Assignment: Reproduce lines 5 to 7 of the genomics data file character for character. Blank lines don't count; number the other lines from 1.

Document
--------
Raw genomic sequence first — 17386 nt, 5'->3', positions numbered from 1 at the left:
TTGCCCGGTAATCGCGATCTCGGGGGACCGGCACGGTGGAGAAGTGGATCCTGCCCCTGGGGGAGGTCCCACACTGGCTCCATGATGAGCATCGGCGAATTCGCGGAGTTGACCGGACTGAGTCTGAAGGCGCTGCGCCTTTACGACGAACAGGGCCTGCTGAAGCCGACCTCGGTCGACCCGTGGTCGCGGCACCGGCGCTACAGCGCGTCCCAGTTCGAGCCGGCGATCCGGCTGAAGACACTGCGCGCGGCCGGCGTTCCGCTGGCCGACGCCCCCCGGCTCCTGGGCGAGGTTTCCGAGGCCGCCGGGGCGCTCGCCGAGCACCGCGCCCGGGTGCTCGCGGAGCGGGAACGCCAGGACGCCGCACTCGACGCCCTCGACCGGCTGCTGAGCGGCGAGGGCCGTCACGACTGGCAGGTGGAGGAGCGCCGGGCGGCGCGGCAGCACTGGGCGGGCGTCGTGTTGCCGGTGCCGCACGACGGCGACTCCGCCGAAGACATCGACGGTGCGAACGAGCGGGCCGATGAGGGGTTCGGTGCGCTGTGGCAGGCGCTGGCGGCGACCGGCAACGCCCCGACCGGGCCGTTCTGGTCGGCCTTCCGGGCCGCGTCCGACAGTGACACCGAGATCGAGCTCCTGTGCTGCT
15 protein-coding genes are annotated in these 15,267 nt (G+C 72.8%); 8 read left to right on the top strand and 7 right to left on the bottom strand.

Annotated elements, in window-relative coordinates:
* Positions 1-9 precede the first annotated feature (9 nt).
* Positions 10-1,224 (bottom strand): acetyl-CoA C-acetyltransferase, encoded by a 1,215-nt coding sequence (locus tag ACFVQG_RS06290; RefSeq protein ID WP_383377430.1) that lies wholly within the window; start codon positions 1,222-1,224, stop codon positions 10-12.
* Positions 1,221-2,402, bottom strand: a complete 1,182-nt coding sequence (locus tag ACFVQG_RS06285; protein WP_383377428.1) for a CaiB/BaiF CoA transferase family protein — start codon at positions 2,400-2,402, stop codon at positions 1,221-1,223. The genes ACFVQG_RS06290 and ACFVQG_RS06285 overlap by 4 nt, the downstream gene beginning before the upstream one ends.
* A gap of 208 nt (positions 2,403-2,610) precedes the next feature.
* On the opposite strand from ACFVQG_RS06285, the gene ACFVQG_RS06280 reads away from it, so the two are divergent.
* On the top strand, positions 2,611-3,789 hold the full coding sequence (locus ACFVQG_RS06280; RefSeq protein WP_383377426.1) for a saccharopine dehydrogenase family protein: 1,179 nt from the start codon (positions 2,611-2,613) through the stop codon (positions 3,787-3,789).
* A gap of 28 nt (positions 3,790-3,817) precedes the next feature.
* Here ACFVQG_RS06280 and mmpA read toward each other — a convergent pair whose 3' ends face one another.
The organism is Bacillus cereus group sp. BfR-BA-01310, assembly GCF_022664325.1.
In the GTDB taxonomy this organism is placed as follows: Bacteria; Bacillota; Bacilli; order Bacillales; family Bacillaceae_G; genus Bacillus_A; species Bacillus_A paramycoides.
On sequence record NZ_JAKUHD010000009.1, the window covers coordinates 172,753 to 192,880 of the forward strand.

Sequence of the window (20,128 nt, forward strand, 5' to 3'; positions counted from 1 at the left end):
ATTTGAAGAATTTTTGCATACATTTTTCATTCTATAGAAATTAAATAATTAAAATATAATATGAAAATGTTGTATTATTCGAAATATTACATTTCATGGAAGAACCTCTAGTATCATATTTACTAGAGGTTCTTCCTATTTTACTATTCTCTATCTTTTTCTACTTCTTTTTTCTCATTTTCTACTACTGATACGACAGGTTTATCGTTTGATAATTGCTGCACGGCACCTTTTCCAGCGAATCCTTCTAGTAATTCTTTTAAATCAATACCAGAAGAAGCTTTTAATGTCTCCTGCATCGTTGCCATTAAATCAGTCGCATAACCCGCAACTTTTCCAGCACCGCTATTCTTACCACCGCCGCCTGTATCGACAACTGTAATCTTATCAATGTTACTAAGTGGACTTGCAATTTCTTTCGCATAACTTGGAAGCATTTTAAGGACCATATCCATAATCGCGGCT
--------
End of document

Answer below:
* Positions 1-9 precede the first annotated feature (9 nt).
* Positions 10-1,224 (bottom strand): acetyl-CoA C-acetyltransferase, encoded by a 1,215-nt coding sequence (locus tag ACFVQG_RS06290; RefSeq protein ID WP_383377430.1) that lies wholly within the window; start codon positions 1,222-1,224, stop codon positions 10-12.
* Positions 1,221-2,402, bottom strand: a complete 1,182-nt coding sequence (locus tag ACFVQG_RS06285; protein WP_383377428.1) for a CaiB/BaiF CoA transferase family protein — start codon at positions 2,400-2,402, stop codon at positions 1,221-1,223. The genes ACFVQG_RS06290 and ACFVQG_RS06285 overlap by 4 nt, the downstream gene beginning before the upstream one ends.